Let all of us, regardless of our faith tradition, hope on this day that light will prevail.

It’s always a surprise

—to return from a trip that is incredibly stirring to find that nothing has changed when you get home.   When we rolled into Jefferson City about 1:30 a.m. today (Saturday, October 9), the businesses we drove past were the same as they had been two weeks earlier. The Jefferson City Oil Cartel was still charging twenty cents more a gallon for gasoline than the people in Fulton were paying. McDonald’s drive-through window was still open, serving the McMuffin that was a welcome bit to eat for travelers who hadn’t had anything since lunch at the Miami airport after our flight from Guayaquil, Ecuador that morning. American Airlines didn’t even drop its usual paltry package of pretzels on our drop-down tray tables on the flight from Miami to St. Louis. And if you expect to find any place to grab a quick bite at Lambert-St. Louis airport when your flight arrives sometime after 10 p.m., forget it. Lambert is a ghost town after 6.

Our day that started in Guayaquil ended in our own bed in Jefferson City about 2:30 this morning. We don’t know if today’s younger generation finds nothing remarkable about that. But our generation, or many in our generation, still have a “Gee Whiz”–a phrase of our generation–feeling about this sort of thing. We started our day on the south side of the equator trying to sort out what the Spanish-speaking airport attendant was saying over the loudspeaker in our gate area (among other things, I was summoned to the TSA security office downstairs because my checked bag had been randomly selected for a search—I have great sympathy for those people who have to search through bags of rank clothing that had clothed travelers for two weeks.). We finished it in our home in Jefferson City.

We might post some pictures from these two weeks some time later. Nancy already has been sharing some things on her Facebook page. But your correspondent doesn’t do Facebook or LinkedIn, or other internet stuff like that. Too much going on in the real world. And the “what I did on my autumn vacation” slide show isn’t what this series of observations is for.

The big bags have been unpacked. The two remaining clean shirts and one pair of clean socks are back in the drawers. The new washing machine will be getting a big workout this weekend. Sometime in the next few days, Nancy and I will go through the hundreds of pictures we took, considering how we have been changed by these last two weeks.

We met someone whose parents likely were alive during the French and Indian War. I hiked an ancient trail 9,000 feet up in the Andes Mountains to look down on a mysterious village. Nancy stood with one foot in the northern hemisphere and one in the southern. We both explored a unique ecosystem populated by hundreds of species found nowhere else in the world, a place where studies done almost two centuries ago continue to produce massive angst among those who believe understanding of our world should be limited to the words written by the author of Genesis.

We were among our fellow creatures of brown skin, yellow skin, white skin, red feet, yellow feet, blue feet, claws, and scales. We walked among the living and the dead. We heard the music of man and the music of nature. We walked on modern and ancient paths. We spent two weeks eating only things that had been cooked or peeled, washing our teeth with bottled water, and throwing toilet tissue in wastebaskets because leaving it in the toilet would damage the sewage system. We rode planes, trains, boats, and buses. And we drove a car to start the whole thing. We wandered in societies that seek God through the sun, the puma, the crucifix, and through being one with nature’s god. We lived with a country that uses currency requiring calculation of value with purchases that often involve bargaining and in a country that imports United States currency to use as its own money and gives back coins in change that are a mix of United States coins and the local country’s coins. We stayed in rooms that were unlocked with cards that fit into slots, or unlocked doors with a wave of the card, or with great big skeleton keys. Some restaurant menus listed various forms of beef, pork, chicken, or guinea pig. Some of our group sampled dozens of beers you won’t find in the liquor section of the grocery store. I was in a place that didn’t have any Coke or Pepsi products, so I had had a bottle of Inka Cola which was kind of a light cream soda.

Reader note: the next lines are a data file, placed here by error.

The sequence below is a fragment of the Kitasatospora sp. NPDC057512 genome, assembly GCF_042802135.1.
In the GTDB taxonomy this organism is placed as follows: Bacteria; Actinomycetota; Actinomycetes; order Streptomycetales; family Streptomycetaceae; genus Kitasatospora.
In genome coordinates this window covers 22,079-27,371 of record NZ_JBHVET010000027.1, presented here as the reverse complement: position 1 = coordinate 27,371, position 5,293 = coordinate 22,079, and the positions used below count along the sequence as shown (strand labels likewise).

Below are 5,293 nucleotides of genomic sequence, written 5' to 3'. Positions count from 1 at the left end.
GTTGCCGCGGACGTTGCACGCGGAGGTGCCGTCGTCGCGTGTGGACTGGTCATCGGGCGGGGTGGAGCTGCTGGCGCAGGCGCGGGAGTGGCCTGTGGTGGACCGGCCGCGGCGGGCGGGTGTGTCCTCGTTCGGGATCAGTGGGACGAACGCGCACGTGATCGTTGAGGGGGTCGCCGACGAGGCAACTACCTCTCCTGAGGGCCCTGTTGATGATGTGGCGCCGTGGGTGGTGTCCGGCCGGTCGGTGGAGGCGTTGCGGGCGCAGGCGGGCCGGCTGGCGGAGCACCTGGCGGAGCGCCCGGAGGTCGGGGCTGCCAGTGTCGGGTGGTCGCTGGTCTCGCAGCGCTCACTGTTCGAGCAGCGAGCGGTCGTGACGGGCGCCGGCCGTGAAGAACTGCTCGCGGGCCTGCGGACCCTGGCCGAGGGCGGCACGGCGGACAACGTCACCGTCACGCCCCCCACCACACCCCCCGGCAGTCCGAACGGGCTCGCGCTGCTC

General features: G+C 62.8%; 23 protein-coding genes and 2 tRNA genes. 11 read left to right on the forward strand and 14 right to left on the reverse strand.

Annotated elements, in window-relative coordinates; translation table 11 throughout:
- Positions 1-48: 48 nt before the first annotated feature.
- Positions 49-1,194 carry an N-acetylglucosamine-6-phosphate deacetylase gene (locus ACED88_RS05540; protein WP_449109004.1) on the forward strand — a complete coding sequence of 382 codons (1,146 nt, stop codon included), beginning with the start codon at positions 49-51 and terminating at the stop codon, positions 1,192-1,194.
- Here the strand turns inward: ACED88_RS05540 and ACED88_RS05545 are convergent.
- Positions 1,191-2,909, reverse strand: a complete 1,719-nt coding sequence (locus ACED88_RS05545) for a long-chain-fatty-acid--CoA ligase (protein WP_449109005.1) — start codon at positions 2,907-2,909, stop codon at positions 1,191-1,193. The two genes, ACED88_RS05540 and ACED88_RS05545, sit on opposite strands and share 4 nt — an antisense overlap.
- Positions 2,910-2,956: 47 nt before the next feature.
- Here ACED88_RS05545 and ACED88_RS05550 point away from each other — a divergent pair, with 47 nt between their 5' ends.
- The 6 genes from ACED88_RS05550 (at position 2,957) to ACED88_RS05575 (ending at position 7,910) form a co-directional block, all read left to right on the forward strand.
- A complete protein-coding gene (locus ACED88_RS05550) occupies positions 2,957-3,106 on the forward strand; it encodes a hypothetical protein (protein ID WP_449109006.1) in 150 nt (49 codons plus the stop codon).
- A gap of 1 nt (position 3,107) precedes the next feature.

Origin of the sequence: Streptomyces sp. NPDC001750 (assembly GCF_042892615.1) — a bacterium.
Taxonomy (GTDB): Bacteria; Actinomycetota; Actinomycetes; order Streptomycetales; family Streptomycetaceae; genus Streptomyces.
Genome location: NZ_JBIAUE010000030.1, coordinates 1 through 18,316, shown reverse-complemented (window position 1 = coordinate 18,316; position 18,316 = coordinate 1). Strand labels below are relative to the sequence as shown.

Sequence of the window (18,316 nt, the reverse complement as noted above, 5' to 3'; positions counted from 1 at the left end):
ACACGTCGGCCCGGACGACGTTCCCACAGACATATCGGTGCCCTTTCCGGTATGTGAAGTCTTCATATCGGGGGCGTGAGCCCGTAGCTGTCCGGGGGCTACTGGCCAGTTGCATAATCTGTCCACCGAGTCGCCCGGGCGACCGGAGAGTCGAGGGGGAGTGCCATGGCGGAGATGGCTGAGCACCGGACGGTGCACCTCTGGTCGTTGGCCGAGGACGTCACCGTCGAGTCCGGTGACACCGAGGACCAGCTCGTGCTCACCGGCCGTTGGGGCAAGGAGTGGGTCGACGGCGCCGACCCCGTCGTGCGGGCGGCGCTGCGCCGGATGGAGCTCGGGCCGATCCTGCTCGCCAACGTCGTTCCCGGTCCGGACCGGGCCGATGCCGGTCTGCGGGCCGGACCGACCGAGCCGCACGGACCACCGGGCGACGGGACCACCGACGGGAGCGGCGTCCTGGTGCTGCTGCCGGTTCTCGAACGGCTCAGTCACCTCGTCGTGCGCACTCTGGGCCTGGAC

Peru and Ecuador. Machu Picchu and the Galapagos. And other places.

We didn’t talk to a single person in any of those places who gave a tinker’s dam about Donald Trump or John Boehner, Obamacare, Governor Nixon’s veto of a right to work bill, and the insane pursuit of millionaire campaign donors by people thirsting for power.

And then we came home, changed people returning to a seemingly unchanged community where “Gee Whiz” experiences are unlikely. Travel once again has made us realize that the comfort of sleeping in one’s own bed has its value. But travel makes sure that sleeping in one’s own bed does not turn into living in a rut.

I have a religious objection

….to religious objections.

But I’m rooting for Kim Davis, the Rowan, Kentucky County Clerk who spent five days in jail for contempt of court for refusing to issue same-sex marriage licenses that the United States Supreme Court says are legal under the Constitution.  She’s out now and still has her job.  She remains “religiously opposed” to issuing same sex marriage licenses but is under a federal district judge’s order not to keep her employees from issuing the licenses she opposes.  If she does, she could be on the wrong side of the bars again.

Her lawyer says, “She loves God, she loves people, she loves her work, and she will not betray any of those three,” a statement that seems from this distance to advocate an interesting dance.